LLNL’s radionuclide detector, still in development, will be similar to the kiloton detector on a much smaller scale, about 3 meters across, with a tank that will hold gadolinium-doped water. “There has been no measurement of the production of radionuclides from muons interacting with water, so it’s not a well bounded problem,” says Peter.
Over the past year, the Sandia team members designed and constructed a one-of-a-kind detector that was delivered to the KURF site in early June. That detector, which the team dubbed MARS for Multiplicity and Recoil Spectrometer, combines two established modes of neutron detection to cover the entire energy spectrum of interest.
Think of it as a detector within a detector within many more smaller detectors. MARS consists of a 20-centimeter-thick pile of lead sandwiched between plastic scintillator wrapped in photo multiplier tubes to read out the scintillation light. The entire package is wrapped in paddle detectors to tag muons that enter MARS.
“We want to measure what is coming out of the walls of the cavern, not neutrons that are created within our detector by muon interaction,” explains Peter.
The lead acts as a multiplier for high energy neutrons, so there are two modes of detecting neutrons. A high energy neutron can interact directly with the scintillator, which causes a large pulse of light that is captured by the photo multiplier tubes — this is the recoil. Neutrons at even higher energy levels interact with the lead, producing many more low energy neutrons — the multiplicity. The number of low energy neutrons produced is correlated to the energy of the neutron.
The antineutrino detector developed by Sandia and LLNL in 2008 found new life in MARS. “We were able to reuse the plastic scintillators with layers of neutron capture gadolinium from two detectors that were deployed at the San Onofre nuclear power plant,” says Peter. “We added more photo multiplier tubes to increase light collection.”
MARS was then placed in a trailer so it can be moved to three different locations within the mine to collect data at different depths. It is currently sitting at 600 feet; in a few months it will be moved to 350 feet and will finish the year of testing at 150 feet. This project is the first-ever continuous measurement as a function of depth.
Peter expects many in the scientific community to pay close attention to the WATCHMAN project as it develops. He describes the project as a good testbed for basic scientific research with the potential to make measurements of great interest to the scientific community.
“The idea of creating a detector based on gadolinium-doped water has been kicked around for some time, but no one has pursued it. We don’t have a choice — for long-range detection we need a large detector and gadolinium-doped water is possibly the only feasible option for a detector of that size,” says Peter.
“In addition, there is no antineutrino detector in North America today. It’s good to have several well-separated independent detectors with different systematic uncertainties observing the same phenomena as a cross check. WATCHMAN could be America’s contribution to neutrino astrophysics.”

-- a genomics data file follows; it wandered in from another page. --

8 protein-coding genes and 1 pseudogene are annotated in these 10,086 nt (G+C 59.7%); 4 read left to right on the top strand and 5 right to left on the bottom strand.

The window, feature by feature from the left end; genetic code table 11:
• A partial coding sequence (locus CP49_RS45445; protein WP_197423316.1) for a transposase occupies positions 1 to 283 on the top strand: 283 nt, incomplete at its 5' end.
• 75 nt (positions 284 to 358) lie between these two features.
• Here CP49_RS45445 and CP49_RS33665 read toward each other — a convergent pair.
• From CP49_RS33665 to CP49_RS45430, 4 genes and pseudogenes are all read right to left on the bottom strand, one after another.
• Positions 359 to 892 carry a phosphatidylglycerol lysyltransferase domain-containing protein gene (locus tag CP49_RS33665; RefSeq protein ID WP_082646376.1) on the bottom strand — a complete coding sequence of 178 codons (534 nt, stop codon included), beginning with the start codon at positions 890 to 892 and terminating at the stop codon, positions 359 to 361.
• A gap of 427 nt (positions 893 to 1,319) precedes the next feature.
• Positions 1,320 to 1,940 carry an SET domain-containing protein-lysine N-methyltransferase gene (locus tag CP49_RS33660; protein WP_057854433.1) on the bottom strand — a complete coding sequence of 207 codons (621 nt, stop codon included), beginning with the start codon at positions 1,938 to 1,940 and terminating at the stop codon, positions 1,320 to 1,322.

-- Patti Koning
Uncovering the mechanisms of virulence in pathogens
by Patti Koning
The original aim of the RapTOR (Rapid Threat Organism Recognition) Grand Challenge was to identify “unknown unknowns” — dangerous, virulent pathogens of unknown origin. Zach Bent (8623) and Steve Branda (8621) have now applied molecular biology capture approaches developed by the RapTOR team to a different problem, understanding how known pathogens become virulent. Until recently, determining what made pathogens dangerous was too expensive and time-consuming, but the capture methods overcome that barrier and could help researchers develop diagnostics and therapeutics to better combat drug resistant pathogens.
Analyzing pathogens’ gene expression during infection has been difficult because pathogen RNA molecules (“signal”) are generally outnumbered by host-derived RNA (“background”) in the sample (e.g., infected blood) by about 100-fold. RapTOR began to address this signal-to-background ratio problem with a negative capture method that uses affinity probes to capture and discard nucleic acids not of interest (e.g., host-derived) prior to sample analysis via Second Generation Sequencing (SGS). To amplify the pathogen signal, Zach turned to capture probes that selectively bind and recover pathogen nucleic acids for sequencing, a strategy referred to as pathogen capture.
“Our approach is very minimalist. It’s fast and cheap, which is important because it requires a large excess of probe, about 100 times more probe than sample,” says Steve. “We finely chop and tag pathogen nucleic acids to generate the probes. It’s crude, but it gets the job done. This method uses the entire genome, so every possible transcript can be captured and sequenced.”
A simple concept
The concept is simple: Saturate your sample with pathogen-specific probes; give the probes every opportunity to find their complementary nucleic acid partners; recover the hybridized probes on a column; wash extensively to disrupt non-specific interactions; and release the pathogen nucleic acids from the column for sequence analysis.
“It sounds straightforward, but carrying it out is tricky because the conditions have to be exact for the probe to find the target, grab it, and remain stable enough to isolate it from the sample,” says Steve. “Efficiently separating the target from the probe is key as well. You don’t want to waste time and money inadvertently sequencing the probe.”
Another challenge is making the probe discriminating enough to grab only nucleic acids from the pathogen, avoiding those from the host. This increases the degree of pathogen enrichment, which is critical to getting sufficient sequence coverage of the pathogen's entire transcriptome at a reasonable cost. Zach and Steve’s goal was at least 100-fold enrichment.
Getting it right took about two years of painstaking research; Zach and Steve are grateful to the many interns and technologists who have helped on the project. Most improvements were incremental, but their breakthrough came with precise definition of the column washing conditions.